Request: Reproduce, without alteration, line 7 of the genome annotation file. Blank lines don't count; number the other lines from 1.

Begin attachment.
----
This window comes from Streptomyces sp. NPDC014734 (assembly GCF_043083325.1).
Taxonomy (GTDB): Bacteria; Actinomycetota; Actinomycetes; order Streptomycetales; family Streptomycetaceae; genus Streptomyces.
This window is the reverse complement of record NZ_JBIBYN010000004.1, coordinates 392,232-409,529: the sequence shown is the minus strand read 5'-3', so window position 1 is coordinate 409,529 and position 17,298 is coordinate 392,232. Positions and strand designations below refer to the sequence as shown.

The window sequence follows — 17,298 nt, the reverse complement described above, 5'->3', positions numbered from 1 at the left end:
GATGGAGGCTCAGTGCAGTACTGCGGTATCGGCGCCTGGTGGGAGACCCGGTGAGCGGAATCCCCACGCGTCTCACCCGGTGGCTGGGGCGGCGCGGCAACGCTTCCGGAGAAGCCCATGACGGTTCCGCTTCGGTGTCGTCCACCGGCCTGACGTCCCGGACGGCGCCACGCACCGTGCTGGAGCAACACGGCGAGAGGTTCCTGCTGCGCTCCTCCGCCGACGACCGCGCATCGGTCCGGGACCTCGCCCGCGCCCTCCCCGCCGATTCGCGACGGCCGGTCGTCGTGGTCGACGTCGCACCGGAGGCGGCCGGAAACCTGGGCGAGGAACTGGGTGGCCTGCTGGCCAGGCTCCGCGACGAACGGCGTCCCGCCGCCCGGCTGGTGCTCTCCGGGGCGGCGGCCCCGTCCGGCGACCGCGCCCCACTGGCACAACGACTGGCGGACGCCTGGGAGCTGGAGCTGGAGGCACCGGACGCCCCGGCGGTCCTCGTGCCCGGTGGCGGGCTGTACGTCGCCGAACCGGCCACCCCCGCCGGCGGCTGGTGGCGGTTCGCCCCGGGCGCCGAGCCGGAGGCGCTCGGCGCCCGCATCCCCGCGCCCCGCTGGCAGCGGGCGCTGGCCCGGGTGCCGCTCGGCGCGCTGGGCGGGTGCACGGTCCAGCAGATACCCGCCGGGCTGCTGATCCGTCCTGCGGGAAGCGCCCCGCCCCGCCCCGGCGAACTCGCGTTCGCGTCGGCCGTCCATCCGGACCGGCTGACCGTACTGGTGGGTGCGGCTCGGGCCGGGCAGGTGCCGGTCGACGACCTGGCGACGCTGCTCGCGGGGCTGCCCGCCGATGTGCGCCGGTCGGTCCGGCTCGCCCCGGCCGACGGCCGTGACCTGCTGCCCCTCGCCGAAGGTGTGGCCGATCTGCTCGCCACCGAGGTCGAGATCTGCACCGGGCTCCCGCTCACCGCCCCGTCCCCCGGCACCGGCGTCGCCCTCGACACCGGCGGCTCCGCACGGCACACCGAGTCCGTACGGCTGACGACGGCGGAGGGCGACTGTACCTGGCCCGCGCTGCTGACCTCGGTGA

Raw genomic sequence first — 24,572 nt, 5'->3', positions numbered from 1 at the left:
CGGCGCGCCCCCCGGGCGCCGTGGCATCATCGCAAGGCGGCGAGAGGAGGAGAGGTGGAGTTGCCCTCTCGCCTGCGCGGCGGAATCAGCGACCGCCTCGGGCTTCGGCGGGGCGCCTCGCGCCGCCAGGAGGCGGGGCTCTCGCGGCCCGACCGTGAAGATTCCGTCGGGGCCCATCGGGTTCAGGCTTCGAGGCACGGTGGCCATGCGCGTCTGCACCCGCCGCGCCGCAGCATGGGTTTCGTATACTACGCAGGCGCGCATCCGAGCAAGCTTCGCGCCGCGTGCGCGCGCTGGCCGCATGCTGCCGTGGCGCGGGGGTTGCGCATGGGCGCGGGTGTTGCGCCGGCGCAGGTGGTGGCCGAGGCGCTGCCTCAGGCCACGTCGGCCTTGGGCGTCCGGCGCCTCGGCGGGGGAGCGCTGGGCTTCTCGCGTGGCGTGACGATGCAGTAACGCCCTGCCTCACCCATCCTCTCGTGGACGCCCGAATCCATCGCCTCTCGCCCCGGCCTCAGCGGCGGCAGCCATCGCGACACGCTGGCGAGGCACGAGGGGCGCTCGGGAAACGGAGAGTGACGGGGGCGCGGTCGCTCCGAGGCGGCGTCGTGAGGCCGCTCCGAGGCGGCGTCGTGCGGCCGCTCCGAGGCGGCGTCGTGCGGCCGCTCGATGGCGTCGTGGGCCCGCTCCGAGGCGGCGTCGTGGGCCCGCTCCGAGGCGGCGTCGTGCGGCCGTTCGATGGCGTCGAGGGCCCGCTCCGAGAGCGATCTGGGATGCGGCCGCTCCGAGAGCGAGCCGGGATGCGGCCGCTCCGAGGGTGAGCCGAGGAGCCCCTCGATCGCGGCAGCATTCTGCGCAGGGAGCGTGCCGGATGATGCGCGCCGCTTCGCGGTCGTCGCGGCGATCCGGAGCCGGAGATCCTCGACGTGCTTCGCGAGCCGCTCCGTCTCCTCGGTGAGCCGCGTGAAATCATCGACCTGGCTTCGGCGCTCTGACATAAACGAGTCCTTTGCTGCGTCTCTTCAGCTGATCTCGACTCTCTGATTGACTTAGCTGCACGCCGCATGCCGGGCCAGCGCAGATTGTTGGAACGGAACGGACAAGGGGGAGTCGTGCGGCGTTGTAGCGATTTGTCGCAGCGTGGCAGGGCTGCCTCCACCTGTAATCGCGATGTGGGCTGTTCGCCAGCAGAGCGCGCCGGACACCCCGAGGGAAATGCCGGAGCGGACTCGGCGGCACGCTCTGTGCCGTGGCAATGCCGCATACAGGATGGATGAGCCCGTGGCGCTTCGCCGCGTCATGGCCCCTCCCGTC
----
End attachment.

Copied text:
CGGCGCGCCCCCCGGGCGCCGTGGCATCATCGCAAGGCGGCGAGAGGAGGAGAGGTGGAGTTGCCCTCTCGCCTGCGCGGCGGAATCAGCGACCGCCTCGGGCTTCGGCGGGGCGCCTCGCGCCGCCAGGAGGCGGGGCTCTCGCGGCCCGACCGTGAAGATTCCGTCGGGGCCCATCGGGTTCAGGCTTCGAGGCACGGTGGCCATGCGCGTCTGCACCCGCCGCGCCGCAGCATGGGTTTCGTATACTACGCAGGCGCGCATCCGAGCAAGCTTCGCGCCGCGTGCGCGCGCTGGCCGCATGCTGCCGTGGCGCGGGGGTTGCGCATGGGCGCGGGTGTTGCGCCGGCGCAGGTGGTGGCCGAGGCGCTGCCTCAGGCCACGTCGGCCTTGGGCGTCCGGCGCCTCGGCGGGGGAGCGCTGGGCTTCTCGCGTGGCGTGACGATGCAGTAACGCCCTGCCTCACCCATCCTCTCGTGGACGCCCGAATCCATCGCCTCTCGCCCCGGCCTCAGCGGCGGCAGCCATCGCGACACGCTGGCGAGGCACGAGGGGCGCTCGGGAAACGGAGAGTGACGGGGGCGCGGTCGCTCCGAGGCGGCGTCGTGAGGCCGCTCCGAGGCGGCGTCGTGCGGCCGCTCCGAGGCGGCGTCGTGCGGCCGCTCGATGGCGTCGTGGGCCCGCTCCGAGGCGGCGTCGTGGGCCCGCTCCGAGGCGGCGTCGTGCGGCCGTTCGATGGCGTCGAGGGCCCGCTCCGAGAGCGATCTGGGATGCGGCCGCTCCGAGAGCGAGCCGGGATGCGGCCGCTCCGAGGGTGAGCCGAGGAGCCCCTCGATCGCGGCAGCATTCTGCGCAGGGAGCGTGCCGGATGATGCGCGCCGCTTCGCGGTCGTCGCGGCGATCCGGAGCCGGAGATCCTCGACGTGCTTCGCGAGCCGCTCCGTCTCCTCGGTGAGCCGCGTGAAATCATCGACCTGGCTTCGGCGCTCTGACATAAACGAGTCCTTTGCTGCGTCTCTTCAGCTGATCTCGACTCTCTGATTGACTTAGCTGCACGCCGCATGCCGGGCCAGCGCAGATTGTTGGAACGGAACGGACAAGGGGGAGTCGTGCGGCGTTGTAGCGATTTGTCGCAGCGTGGCAGGGCTGCCTCCACCTGTAATCGCGATGTGGGCTGTTCGCCAGCAGAGCGCGCCGGACACCCCGAGGGAAATGCCGGAGCGGACTCGGCGGCACGCTCTGTGCCGTGGCAATGCCGCATACAGGATGGATGAGCCCGTGGCGCTTCGCCGCGTCATGGCCCCTCCCGTC